Blog Post | How to Tackle Transitions
How to Tackle Transitions
Transitions are difficult for ADHD brains. What makes transitions so challenging? Let’s first explore three types of transitions.
- Physical Transitions include getting out of bed in the morning, getting out the door, and getting ready to start tasks in the day.
- Mental Transitions are more internal. It’s when we are switching tasks, we need to consider how we are thinking about the task. Is it challenging, or are we unsure how to start it? Executive functioning challenges impact how we shift from one activity to another.
- Emotional Transitions can impact transitions when we are sad, anxious, stressed, bored, or overwhelmed. Emotional regulation makes transitions difficult and they can cause us to get stuck.
The challenges I hear most often by my clients include:
- Going to bed too late
- Getting out of bed in the morning
- Starting the day
- Getting out of the house on time
- Task Switching
- Finishing work for the day (there’s one more thing I need to do)
The first step to working on a challenge is to identify what types of transitions are most problematic. Examine the obstacles and brainstorm strategies to use based on your strengths and what has worked successfully for you in the past. Be open to exploring and trying strategies. If you believe this will never work, or nothing ever works, your beliefs may be keeping you stuck. Then make a commitment to take the steps necessary to improve. Practice the new strategy for a few days and if it’s not working, discuss it with your coach, work through the challenges, and be open to exploring other approaches.
Going to Bed
One big obstacle I hear about from many of my clients relates to not getting enough sleep. When we are sleep-deprived it affects mood and cognitive functioning so it’s more difficult to get things done when we are tired. Being too tired makes it challenging to be productive. To get adequate sleep research shows that we need to reset our internal clock by going to bed and waking up at routine times. If this is an issue for you, consider establishing routines prior to getting into bed, keep your bedroom dark, at a comfortable temperature, and keep the stimulation low. That includes stimulation from your phone/digital devices and emotional conflict. Having an argument before bed can keep the brain agitated and active, making it difficult to fall asleep.
Getting Out of Bed in the Morning
Set the alarm to wake up at approximately the same time each day. If something is getting in the way of you getting out of bed, what is it? Name the challenges. If there is something you do when you wake up that is a time waster, identify what it is. Is it a bad habit you have acquired? Another strategy might be, if you are taking meds, to discuss taking meds earlier in the morning with your doctor.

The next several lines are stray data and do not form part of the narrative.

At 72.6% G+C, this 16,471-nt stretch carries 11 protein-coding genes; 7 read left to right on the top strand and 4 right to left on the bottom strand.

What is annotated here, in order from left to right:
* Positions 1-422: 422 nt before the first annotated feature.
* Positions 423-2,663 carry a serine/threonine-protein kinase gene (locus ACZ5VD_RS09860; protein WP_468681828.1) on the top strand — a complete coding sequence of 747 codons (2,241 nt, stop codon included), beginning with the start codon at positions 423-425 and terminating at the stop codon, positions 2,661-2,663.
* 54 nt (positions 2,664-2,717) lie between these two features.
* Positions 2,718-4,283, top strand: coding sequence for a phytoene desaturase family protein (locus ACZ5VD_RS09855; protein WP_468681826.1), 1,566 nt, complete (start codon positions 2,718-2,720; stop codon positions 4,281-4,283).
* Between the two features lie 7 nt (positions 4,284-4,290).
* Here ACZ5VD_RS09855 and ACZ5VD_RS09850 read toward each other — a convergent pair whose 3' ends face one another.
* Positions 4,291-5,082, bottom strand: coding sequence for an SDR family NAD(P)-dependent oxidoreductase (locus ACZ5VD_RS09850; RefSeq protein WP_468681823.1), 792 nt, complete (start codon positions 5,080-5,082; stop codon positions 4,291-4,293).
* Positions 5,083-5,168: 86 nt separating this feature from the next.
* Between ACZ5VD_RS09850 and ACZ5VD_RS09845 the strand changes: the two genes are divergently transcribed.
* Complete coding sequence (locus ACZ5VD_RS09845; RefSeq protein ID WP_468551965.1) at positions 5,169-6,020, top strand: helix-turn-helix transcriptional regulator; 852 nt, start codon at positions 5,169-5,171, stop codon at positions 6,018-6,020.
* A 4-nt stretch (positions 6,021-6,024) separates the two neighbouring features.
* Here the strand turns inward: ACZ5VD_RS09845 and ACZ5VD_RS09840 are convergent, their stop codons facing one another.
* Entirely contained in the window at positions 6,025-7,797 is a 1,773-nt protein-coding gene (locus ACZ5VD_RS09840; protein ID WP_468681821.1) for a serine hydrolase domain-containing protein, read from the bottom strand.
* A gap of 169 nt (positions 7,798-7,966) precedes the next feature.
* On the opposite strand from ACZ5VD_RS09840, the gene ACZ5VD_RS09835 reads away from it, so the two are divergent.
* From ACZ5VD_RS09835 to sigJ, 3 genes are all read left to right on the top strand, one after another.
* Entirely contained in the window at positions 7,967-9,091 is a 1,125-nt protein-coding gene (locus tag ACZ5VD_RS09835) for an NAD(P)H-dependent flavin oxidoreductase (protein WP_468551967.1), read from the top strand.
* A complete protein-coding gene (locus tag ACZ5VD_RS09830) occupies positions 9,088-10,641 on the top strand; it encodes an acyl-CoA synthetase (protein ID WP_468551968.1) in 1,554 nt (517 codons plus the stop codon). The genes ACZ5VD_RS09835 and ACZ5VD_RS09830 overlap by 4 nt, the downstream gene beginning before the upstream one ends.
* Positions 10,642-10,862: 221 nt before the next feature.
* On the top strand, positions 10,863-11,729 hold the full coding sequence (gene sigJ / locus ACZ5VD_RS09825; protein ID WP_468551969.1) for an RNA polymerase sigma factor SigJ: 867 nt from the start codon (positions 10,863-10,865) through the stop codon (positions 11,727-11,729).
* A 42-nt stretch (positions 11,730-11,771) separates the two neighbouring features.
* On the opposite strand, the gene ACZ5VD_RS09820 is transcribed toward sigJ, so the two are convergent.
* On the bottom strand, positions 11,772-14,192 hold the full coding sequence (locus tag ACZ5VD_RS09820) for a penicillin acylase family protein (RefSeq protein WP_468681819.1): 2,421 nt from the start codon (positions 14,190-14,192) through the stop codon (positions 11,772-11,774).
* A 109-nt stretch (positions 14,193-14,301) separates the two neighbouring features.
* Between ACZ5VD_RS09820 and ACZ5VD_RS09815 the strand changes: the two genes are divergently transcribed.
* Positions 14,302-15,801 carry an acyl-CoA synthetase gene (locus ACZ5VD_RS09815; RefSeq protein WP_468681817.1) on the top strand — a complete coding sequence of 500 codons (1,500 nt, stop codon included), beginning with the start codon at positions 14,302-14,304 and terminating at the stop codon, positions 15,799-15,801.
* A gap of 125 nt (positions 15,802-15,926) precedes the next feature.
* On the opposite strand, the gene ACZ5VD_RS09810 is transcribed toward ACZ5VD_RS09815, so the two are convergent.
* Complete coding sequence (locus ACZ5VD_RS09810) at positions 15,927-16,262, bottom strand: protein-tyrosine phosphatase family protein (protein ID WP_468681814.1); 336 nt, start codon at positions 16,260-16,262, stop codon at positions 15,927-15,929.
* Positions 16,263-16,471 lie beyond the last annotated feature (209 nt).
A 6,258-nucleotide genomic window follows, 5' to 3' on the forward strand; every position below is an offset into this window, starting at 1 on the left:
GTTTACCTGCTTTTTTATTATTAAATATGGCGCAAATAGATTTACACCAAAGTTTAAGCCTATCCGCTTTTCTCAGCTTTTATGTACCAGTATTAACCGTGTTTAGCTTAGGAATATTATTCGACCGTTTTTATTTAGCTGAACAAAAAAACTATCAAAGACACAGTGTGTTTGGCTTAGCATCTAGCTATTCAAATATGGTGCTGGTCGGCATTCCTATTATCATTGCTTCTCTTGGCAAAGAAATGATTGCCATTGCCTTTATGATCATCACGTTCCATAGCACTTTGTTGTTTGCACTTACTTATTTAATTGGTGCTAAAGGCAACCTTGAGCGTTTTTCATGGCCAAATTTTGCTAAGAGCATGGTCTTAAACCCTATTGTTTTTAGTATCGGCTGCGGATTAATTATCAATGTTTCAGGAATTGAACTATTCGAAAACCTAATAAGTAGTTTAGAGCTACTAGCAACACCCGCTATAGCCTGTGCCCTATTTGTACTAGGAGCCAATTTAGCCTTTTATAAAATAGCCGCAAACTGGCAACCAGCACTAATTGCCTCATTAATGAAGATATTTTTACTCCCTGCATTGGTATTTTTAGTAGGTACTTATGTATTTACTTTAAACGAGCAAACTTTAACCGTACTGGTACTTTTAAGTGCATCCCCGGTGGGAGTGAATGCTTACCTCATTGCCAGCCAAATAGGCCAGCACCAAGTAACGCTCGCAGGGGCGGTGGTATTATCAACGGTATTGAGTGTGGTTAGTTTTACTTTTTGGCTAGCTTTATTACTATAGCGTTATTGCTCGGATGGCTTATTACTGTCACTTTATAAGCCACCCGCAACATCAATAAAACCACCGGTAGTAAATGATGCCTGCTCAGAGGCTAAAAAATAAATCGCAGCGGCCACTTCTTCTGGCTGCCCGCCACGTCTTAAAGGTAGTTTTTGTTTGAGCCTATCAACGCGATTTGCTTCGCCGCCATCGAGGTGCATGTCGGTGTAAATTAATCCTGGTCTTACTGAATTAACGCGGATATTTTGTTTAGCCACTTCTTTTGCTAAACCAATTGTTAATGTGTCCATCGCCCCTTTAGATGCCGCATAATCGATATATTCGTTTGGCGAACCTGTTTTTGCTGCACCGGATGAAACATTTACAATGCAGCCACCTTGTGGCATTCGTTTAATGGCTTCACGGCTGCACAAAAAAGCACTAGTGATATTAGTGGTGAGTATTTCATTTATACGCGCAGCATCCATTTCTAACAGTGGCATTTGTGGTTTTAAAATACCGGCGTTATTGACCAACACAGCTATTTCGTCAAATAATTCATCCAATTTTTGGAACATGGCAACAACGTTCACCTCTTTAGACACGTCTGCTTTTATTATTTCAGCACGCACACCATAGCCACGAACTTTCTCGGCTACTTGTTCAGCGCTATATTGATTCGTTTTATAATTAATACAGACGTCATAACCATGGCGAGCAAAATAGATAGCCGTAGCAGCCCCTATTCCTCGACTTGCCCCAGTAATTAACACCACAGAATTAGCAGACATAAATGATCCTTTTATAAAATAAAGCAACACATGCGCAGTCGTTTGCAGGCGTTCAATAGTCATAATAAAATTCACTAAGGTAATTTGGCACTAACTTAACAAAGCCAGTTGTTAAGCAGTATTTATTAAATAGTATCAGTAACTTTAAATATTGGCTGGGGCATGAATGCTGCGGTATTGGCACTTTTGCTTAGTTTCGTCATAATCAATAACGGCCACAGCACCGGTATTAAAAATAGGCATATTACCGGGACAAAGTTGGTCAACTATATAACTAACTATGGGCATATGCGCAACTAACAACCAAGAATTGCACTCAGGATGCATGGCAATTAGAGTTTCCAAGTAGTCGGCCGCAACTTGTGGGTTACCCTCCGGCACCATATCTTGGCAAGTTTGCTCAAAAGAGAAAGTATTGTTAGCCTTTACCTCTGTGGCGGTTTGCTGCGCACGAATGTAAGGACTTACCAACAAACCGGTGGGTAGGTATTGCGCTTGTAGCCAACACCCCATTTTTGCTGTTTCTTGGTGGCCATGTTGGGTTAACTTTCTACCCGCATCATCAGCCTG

Starting the Day
Get into a routine in starting your day. What do you need? A cup of coffee? How much time do you have in the morning and how can you best utilize the time you have? It might be exercising, writing, doing yoga, playing music, or doing a morning meditation. Ask yourself, what is my intention for the day? How do I want this day to flow? It would help to create a schedule of routines and tasks you need to complete, and identify 3 priorities for the day. Keep that schedule close to you to view throughout the day.
Getting Out of the House
Consider getting out of the house earlier if you are consistently running late in the morning. Set an alarm to remind you that you need to get out the door. Also, put what you need near the front door either early in the morning or the night before. If you are like many who are time blind and do not have a sense of time passing, keep clocks in every room and consider wearing a watch.
Now you have identified your 3 priorities. Work on those priorities when you have the most time and energy in your day. Estimate how much time the tasks will take. Block out the time on your calendar. Minimize distractions and try the Pomodoro Method of working on a task for 30-40 minutes, set a timer, and take a 3-5 minute break. That will give your brain some time to think about whether you need to continue working on that task or start another one. I am a big fan of taking mindfulness breaks throughout the day to stop, pause, change your environment, take some deep breaths and reset. Pausing is also useful when you are feeling stuck, emotionally triggered by someone or something, or when you need time to think and de-stress.
Ending the Work Day
As you create the daily schedule, consider what time you want to end the day. There may be a few other things you need to take care of before you finish the workday. Consider asking what can I leave until tomorrow? Also, consider what ritual you could incorporate at the end of the day to help you have closure with the day. Is it turning on music, starting to cook, taking a walk, or something that is enjoyable to you? It’s your personal time and you deserve to relax, enjoy the evening and recharge for tomorrow.
Victoria Roche, MSW, PCC
ADHD Coach | Center For Living Well with ADHD, LLC